What do chemical engineers deal with while working that most people don't know?
Chemical Engineers work with dimensional analysis often. This is a form of mathematics mostly unknown to the non-engineer. The grandfather of these numbers is the Reynolds Number. Osborne Reynolds in the 1870's built a device to test fluid flow to determine laminar and turbulent flow and the transition between the two. His non-dimensional number N= (Dvρ)/ս That is: Diameter of the pipe, times velocity times density of the fluid and all that divided by the viscosity of the fluid. Reynolds gave a complete demonstration and lecture before the Royal Society. It has been the unique pleasure of mine of having seen the original Reynolds equipment in operation at The University of Manchester in England at the invitation of Professor Richards.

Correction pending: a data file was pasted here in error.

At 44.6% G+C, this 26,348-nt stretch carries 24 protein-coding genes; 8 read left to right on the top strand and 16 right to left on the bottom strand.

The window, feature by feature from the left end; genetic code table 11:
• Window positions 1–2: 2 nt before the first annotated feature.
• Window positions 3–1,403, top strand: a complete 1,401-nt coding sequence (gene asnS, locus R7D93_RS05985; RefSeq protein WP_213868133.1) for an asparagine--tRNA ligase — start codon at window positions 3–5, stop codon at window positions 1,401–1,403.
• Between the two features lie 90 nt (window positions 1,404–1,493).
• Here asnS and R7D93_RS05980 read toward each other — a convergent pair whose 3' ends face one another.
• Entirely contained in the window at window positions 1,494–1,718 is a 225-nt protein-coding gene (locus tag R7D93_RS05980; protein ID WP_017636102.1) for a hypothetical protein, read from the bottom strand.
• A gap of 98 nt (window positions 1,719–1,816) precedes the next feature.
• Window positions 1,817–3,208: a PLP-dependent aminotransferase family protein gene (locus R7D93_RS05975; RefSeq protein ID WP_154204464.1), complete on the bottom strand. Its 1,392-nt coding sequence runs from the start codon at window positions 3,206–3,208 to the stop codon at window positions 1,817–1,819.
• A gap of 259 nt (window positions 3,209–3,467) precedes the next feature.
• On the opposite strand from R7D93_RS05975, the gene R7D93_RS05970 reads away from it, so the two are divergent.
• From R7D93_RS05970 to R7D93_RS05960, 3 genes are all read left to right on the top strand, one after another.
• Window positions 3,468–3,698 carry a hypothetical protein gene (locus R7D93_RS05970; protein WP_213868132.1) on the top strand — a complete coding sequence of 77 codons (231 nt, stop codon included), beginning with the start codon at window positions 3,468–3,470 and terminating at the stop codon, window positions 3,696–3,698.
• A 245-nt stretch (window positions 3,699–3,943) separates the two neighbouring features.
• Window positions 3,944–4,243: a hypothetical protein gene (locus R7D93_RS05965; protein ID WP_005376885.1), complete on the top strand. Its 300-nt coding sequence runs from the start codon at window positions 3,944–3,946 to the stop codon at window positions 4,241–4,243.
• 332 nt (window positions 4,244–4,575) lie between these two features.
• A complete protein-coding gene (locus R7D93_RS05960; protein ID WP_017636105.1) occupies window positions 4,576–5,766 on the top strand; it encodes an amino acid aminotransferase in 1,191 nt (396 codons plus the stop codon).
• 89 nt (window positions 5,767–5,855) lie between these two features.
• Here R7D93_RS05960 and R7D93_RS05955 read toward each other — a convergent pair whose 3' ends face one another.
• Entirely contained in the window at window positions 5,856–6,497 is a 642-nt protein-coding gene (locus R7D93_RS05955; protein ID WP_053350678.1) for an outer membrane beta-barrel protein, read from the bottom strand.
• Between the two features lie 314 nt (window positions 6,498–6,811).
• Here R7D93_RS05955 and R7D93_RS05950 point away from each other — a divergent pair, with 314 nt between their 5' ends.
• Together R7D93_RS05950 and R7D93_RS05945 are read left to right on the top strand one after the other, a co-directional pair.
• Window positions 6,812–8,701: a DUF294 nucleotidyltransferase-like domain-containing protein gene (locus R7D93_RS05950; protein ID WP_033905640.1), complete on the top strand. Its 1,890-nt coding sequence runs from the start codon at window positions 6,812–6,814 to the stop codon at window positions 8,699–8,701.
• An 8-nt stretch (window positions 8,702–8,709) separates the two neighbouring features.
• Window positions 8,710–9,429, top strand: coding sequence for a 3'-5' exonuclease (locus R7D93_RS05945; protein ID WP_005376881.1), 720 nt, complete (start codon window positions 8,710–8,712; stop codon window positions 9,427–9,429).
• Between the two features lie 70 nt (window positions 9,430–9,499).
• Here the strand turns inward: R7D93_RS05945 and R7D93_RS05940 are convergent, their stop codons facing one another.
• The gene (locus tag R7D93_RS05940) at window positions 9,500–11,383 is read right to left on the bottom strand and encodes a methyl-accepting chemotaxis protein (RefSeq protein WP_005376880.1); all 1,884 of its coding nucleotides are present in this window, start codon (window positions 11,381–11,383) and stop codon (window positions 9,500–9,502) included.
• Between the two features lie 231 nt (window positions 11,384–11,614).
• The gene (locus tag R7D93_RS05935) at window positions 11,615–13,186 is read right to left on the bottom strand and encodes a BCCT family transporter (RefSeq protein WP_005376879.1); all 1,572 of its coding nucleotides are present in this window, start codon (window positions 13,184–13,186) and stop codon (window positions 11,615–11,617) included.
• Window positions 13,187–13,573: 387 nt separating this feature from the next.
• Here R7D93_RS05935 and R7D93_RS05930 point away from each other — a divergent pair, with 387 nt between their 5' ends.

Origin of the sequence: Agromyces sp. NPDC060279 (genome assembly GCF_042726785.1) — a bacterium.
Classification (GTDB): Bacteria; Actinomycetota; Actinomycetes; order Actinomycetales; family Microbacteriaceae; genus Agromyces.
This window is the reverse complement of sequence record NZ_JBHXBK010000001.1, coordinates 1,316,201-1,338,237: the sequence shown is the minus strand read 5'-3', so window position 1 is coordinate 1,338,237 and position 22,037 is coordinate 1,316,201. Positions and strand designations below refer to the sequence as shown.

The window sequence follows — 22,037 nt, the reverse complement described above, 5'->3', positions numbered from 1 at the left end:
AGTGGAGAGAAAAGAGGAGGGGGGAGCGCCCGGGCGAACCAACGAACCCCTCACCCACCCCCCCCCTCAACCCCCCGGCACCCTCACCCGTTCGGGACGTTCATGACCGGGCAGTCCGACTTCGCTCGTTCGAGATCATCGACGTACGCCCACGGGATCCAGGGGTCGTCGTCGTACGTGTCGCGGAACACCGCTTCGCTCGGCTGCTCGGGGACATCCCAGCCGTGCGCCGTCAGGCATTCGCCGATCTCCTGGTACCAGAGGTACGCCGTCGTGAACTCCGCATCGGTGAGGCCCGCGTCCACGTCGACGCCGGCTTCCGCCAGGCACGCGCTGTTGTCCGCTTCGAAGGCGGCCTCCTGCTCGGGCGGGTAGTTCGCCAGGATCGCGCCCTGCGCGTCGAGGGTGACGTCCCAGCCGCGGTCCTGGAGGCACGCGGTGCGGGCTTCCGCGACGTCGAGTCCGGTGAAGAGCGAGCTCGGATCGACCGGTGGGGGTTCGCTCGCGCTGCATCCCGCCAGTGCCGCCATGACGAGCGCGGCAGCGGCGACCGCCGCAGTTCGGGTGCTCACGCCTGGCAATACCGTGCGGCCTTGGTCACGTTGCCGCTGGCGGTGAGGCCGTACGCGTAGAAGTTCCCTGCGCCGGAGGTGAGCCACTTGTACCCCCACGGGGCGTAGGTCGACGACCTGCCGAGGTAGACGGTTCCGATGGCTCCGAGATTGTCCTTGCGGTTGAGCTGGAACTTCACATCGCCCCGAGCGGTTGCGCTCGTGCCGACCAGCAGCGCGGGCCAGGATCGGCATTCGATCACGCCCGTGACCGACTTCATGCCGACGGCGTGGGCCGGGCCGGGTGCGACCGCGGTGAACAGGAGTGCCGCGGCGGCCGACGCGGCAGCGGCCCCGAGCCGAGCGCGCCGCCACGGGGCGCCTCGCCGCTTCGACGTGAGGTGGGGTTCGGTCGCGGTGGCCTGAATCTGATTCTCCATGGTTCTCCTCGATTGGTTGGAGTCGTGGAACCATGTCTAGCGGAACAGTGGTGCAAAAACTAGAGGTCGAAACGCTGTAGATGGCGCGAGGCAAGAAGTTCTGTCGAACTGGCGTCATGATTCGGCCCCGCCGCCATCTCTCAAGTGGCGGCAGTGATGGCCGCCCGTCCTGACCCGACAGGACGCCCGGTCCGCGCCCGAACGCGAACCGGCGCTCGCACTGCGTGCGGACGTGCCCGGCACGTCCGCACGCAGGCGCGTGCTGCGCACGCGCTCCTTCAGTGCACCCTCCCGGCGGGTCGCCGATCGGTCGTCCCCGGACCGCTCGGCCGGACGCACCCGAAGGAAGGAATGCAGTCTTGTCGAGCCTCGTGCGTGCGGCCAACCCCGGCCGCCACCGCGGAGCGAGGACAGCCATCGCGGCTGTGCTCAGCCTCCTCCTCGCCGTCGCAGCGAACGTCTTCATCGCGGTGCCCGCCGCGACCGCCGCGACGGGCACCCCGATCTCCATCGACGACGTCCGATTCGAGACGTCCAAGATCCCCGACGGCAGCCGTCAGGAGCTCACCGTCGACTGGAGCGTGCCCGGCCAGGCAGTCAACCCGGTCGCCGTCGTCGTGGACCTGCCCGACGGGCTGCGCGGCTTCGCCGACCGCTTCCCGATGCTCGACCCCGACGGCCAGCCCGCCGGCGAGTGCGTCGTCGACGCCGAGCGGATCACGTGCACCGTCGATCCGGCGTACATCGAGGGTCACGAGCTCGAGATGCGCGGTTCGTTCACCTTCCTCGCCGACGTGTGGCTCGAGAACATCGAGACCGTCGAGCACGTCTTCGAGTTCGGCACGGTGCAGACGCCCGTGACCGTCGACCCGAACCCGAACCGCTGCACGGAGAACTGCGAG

There are other forms of the Reynolds number used in open channel flow and mixing of fluids and other materials in a tank. Dimensional less numbers are used in gravitational influence on processes and heat transfer. Aerodynamics also uses dimensional less numbers for some calculations.
Einstein used dimensional analysis in the early study of specific heats of solids and their connection with quantum phenomena in 1911.
Matrix math is used to evaluate dimensional less formula. Cramer's rule is used to reduce any large matrix to a solvable 3x3 matrix.